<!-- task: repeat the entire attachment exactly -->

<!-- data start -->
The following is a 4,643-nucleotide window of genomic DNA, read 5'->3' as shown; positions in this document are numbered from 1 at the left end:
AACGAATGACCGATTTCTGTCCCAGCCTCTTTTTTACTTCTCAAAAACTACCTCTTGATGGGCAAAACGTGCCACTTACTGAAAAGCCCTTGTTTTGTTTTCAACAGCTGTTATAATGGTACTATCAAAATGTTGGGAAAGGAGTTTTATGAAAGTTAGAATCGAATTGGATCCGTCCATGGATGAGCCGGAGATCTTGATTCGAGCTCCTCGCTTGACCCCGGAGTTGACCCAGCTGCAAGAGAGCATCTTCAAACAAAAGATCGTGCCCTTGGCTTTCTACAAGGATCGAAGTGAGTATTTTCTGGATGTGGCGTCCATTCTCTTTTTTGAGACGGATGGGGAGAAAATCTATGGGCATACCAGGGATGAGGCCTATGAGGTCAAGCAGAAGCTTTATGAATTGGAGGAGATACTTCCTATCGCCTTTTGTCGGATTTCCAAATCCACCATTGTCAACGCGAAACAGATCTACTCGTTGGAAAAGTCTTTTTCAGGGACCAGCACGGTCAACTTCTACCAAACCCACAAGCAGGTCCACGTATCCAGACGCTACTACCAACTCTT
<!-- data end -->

The following is a 4,643-nucleotide window of genomic DNA, read 5'->3' as shown; positions in this document are numbered from 1 at the left end:
AACGAATGACCGATTTCTGTCCCAGCCTCTTTTTTACTTCTCAAAAACTACCTCTTGATGGGCAAAACGTGCCACTTACTGAAAAGCCCTTGTTTTGTTTTCAACAGCTGTTATAATGGTACTATCAAAATGTTGGGAAAGGAGTTTTATGAAAGTTAGAATCGAATTGGATCCGTCCATGGATGAGCCGGAGATCTTGATTCGAGCTCCTCGCTTGACCCCGGAGTTGACCCAGCTGCAAGAGAGCATCTTCAAACAAAAGATCGTGCCCTTGGCTTTCTACAAGGATCGAAGTGAGTATTTTCTGGATGTGGCGTCCATTCTCTTTTTTGAGACGGATGGGGAGAAAATCTATGGGCATACCAGGGATGAGGCCTATGAGGTCAAGCAGAAGCTTTATGAATTGGAGGAGATACTTCCTATCGCCTTTTGTCGGATTTCCAAATCCACCATTGTCAACGCGAAACAGATCTACTCGTTGGAAAAGTCTTTTTCAGGGACCAGCACGGTCAACTTCTACCAAACCCACAAGCAGGTCCACGTATCCAGACGCTACTACCAACTCTT